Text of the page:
Jason Beaubien

Jason Beaubien is NPR's Global Health and Development Correspondent on the Science Desk.

In this role, he reports on a range of health issues across the world. He's covered mass circumcision drives in Kenya, abortion in El Salvador, poisonous gold mines in Nigeria, drug-resistant malaria in Myanmar and tuberculosis in Tajikistan. He was part of a team of reporters at NPR that won a Peabody Award in 2015 for their extensive coverage of the West Africa Ebola outbreak. His current beat also examines development issues including why Niger has the highest birth rate in the world, can private schools serve some of the poorest kids on the planet and the links between obesity and economic growth.

Prior to becoming the Global Health and Development Correspondent in 2012, Beaubien spent four years based in Mexico City covering Mexico, Central America and the Caribbean. In that role, Beaubien filed stories on politics in Cuba, the 2010 Haitian earthquake, the FMLN victory in El Salvador, the world's richest man and Mexico's brutal drug war.

For his first multi-part series as the Mexico City correspondent, Beaubien drove the length of the U.S./Mexico border making a point to touch his toes in both oceans. The stories chronicled the economic, social and political changes along the violent frontier.

In 2002, Beaubien joined NPR after volunteering to cover a coup attempt in the Ivory Coast. Over the next four years, Beaubien worked as a foreign correspondent in sub-Saharan Africa, visiting 27 countries on the continent. His reporting ranged from poverty on the world's poorest continent, the HIV in the epicenter of the epidemic, and the all-night a cappella contests in South Africa, to Afro-pop stars in Nigeria and a trial of white mercenaries in Equatorial Guinea.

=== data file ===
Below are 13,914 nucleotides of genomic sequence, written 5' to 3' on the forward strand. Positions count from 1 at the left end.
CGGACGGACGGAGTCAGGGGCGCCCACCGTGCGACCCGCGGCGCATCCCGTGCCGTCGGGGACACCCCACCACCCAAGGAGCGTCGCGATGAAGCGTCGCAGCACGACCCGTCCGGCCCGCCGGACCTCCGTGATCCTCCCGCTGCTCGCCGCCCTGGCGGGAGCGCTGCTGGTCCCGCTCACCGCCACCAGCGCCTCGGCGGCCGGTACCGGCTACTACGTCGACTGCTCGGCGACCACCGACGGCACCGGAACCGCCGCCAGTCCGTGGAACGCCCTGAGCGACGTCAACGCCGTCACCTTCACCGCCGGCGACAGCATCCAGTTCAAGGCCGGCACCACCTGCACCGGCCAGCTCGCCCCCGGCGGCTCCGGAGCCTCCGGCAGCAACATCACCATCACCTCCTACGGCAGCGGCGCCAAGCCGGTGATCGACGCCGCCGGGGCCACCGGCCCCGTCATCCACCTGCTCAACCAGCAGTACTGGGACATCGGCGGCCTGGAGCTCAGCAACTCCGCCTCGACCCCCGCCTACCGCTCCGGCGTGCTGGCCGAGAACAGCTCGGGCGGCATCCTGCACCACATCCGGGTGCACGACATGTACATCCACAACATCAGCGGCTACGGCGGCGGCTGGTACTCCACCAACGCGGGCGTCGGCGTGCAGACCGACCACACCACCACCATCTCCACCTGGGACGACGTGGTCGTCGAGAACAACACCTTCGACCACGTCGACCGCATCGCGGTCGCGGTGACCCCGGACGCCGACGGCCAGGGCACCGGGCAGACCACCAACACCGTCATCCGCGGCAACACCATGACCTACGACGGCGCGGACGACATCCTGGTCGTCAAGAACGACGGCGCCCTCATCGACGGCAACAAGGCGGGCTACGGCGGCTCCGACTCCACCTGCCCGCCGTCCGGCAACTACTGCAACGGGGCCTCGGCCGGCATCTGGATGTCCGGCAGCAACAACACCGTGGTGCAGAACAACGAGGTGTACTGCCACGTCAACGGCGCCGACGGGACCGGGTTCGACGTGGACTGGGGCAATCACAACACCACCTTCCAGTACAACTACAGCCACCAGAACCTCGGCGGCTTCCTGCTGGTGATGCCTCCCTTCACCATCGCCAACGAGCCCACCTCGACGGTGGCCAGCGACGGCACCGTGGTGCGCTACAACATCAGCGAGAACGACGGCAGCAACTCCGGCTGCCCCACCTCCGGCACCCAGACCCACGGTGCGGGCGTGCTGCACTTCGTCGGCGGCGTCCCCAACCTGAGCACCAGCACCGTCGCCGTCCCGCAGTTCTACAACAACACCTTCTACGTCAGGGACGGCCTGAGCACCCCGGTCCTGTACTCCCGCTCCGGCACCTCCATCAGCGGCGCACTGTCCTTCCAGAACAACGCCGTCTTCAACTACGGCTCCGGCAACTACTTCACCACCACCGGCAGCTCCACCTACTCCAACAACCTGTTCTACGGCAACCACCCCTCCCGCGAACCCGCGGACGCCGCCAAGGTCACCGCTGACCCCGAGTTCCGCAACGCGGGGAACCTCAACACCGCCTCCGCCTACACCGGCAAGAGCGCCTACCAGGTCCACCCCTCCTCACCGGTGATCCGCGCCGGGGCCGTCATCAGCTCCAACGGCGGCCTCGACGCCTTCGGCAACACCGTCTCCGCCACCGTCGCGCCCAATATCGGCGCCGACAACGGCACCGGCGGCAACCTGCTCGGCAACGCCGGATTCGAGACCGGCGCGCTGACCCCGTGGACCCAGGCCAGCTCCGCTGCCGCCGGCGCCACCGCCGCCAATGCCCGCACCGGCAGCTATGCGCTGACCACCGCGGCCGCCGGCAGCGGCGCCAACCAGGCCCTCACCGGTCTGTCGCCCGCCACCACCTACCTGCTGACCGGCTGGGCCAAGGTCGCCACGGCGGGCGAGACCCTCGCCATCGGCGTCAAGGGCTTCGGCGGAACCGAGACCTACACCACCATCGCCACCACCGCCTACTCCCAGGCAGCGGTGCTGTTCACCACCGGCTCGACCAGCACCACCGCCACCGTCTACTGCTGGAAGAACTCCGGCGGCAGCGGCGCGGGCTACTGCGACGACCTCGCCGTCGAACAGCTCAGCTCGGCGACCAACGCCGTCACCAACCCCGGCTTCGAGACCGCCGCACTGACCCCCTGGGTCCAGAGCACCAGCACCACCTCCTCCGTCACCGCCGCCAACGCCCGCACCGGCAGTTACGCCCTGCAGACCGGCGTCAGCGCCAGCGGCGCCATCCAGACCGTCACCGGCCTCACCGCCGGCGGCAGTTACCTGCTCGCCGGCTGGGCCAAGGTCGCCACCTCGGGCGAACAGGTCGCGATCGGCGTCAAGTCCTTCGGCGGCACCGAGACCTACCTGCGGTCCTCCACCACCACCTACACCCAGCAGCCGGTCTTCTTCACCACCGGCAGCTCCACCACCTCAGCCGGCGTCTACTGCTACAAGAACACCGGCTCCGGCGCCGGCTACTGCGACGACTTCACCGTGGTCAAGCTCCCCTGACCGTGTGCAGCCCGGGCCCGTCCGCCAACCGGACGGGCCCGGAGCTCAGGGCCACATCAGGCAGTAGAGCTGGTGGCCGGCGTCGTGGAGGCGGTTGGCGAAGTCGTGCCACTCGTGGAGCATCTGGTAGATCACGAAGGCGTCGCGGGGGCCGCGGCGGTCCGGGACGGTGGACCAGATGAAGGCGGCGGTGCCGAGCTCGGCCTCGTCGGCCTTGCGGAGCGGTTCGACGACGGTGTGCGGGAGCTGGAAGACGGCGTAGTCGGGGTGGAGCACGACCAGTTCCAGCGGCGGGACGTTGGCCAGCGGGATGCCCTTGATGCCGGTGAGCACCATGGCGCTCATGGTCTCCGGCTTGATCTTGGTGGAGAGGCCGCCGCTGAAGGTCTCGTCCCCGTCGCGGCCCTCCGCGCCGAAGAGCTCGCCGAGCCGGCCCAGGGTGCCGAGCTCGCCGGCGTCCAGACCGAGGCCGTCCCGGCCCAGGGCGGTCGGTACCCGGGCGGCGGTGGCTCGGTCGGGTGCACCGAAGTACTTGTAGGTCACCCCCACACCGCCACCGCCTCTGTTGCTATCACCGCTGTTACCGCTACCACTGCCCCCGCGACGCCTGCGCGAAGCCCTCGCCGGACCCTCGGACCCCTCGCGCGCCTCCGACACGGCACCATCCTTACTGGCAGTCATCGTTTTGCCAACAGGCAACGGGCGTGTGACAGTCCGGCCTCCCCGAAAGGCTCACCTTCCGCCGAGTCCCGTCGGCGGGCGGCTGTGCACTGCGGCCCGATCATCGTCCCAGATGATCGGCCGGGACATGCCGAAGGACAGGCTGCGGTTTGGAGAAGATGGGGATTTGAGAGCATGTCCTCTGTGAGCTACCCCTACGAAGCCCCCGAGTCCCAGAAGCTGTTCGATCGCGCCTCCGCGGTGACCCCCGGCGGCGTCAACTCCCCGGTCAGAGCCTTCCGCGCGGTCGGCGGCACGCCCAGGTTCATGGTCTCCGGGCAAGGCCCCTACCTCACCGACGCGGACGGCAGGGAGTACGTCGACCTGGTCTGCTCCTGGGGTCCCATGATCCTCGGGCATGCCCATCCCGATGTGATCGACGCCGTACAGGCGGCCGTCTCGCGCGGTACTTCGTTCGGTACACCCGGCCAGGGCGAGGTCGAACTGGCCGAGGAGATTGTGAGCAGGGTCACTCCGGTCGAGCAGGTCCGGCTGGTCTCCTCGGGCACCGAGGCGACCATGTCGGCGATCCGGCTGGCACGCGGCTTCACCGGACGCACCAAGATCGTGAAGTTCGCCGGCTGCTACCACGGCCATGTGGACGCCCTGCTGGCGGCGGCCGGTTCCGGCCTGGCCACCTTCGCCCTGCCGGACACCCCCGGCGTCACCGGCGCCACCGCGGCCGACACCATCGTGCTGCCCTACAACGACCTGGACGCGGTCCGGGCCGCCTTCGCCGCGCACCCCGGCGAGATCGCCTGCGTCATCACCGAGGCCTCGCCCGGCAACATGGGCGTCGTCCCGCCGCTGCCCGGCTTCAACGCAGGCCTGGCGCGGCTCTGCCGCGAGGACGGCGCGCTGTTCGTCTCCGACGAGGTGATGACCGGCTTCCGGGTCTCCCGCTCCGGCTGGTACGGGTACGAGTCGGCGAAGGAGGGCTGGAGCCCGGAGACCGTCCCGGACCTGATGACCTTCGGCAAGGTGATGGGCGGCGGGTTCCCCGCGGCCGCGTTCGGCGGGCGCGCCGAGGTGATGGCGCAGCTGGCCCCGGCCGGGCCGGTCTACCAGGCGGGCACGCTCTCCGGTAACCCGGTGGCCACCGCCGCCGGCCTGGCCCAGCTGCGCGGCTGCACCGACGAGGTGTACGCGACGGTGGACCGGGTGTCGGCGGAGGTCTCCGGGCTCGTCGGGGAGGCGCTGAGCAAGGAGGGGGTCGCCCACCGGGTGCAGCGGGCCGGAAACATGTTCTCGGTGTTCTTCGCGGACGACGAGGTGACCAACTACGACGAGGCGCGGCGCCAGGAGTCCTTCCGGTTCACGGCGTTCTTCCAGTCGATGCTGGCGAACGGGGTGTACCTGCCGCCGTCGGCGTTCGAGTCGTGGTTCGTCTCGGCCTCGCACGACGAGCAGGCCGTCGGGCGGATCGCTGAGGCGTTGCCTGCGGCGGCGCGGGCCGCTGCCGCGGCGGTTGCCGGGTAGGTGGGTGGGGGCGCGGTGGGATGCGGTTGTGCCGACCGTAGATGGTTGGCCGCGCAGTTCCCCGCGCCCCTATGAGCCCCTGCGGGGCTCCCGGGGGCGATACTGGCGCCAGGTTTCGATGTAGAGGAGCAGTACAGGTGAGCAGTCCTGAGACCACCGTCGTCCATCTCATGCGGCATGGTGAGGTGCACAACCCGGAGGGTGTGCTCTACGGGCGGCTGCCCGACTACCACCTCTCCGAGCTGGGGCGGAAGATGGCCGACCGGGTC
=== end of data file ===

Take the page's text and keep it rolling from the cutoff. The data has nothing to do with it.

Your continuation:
During this time, he covered the famines and wars of Africa, as well as the inspiring preachers and Nobel laureates. Beaubien was one of the first journalists to report on the huge exodus of people out of Sudan's Darfur region into Chad, as villagers fled some of the initial attacks by the Janjawid. He reported extensively on the steady deterioration of Zimbabwe and still has a collection of worthless Zimbabwean currency.

In 2006, Beaubien was awarded a Knight-Wallace fellowship at the University of Michigan to study the relationship between the developed and the developing world.

Beaubien grew up in Maine, started his radio career as an intern at NPR Member Station KQED in San Francisco and worked at WBUR in Boston before joining NPR.

They were the ones who went door to door to stop the spread of Ebola. They were accused of passing on the virus and had water hurled at them. They were the community health workers — the unsung heroes of the Ebola epidemic in Liberia.

On the northern side of Monrovia, a team of nurses is vaccinating children on the veranda of the AfroMed clinic. Tables with boxes of rubber gloves and vaccine coolers are arranged in the shade out of the intense, tropical sun.

A mother rocks her crying baby, who has just been jabbed with a measles shot. Martina Seyah, who brought her 2-year-old daughter, Irena, to get the shot, says parents in the neighborhood are very worried their children could get measles or other diseases.

In the Kenyan port city of Mombasa, Phyllis Omido knew that industry could pose a danger to the surrounding communities. She'd worked on environmental impact assessment reports for several factories.

But when her 2 1/2-year-old son, King David, got sick with a mysterious condition, it didn't occur to her that it might be from environmental toxins. He had a high fever that wasn't responding to medication. He couldn't sleep. He was plagued with diarrhea, and his eyes became runny. He spent two weeks in the hospital, and still no one could figure out what was wrong.

Copyright 2015 NPR. To see more, visit http://www.npr.org/.

Transcript

ARUN RATH, HOST:

The headlines tell a lot about the crisis in Yemen: internal strife, evacuations of international aid workers, Saudi Arabian airstrikes.

But you may have one very basic question that you can't easily find an answer for: How big is Yemen, anyway?

You can look at maps and check out Wikipedia but wouldn't it be great to just to slap an outline of Yemen on top of a map of the United States to get a sense of its size?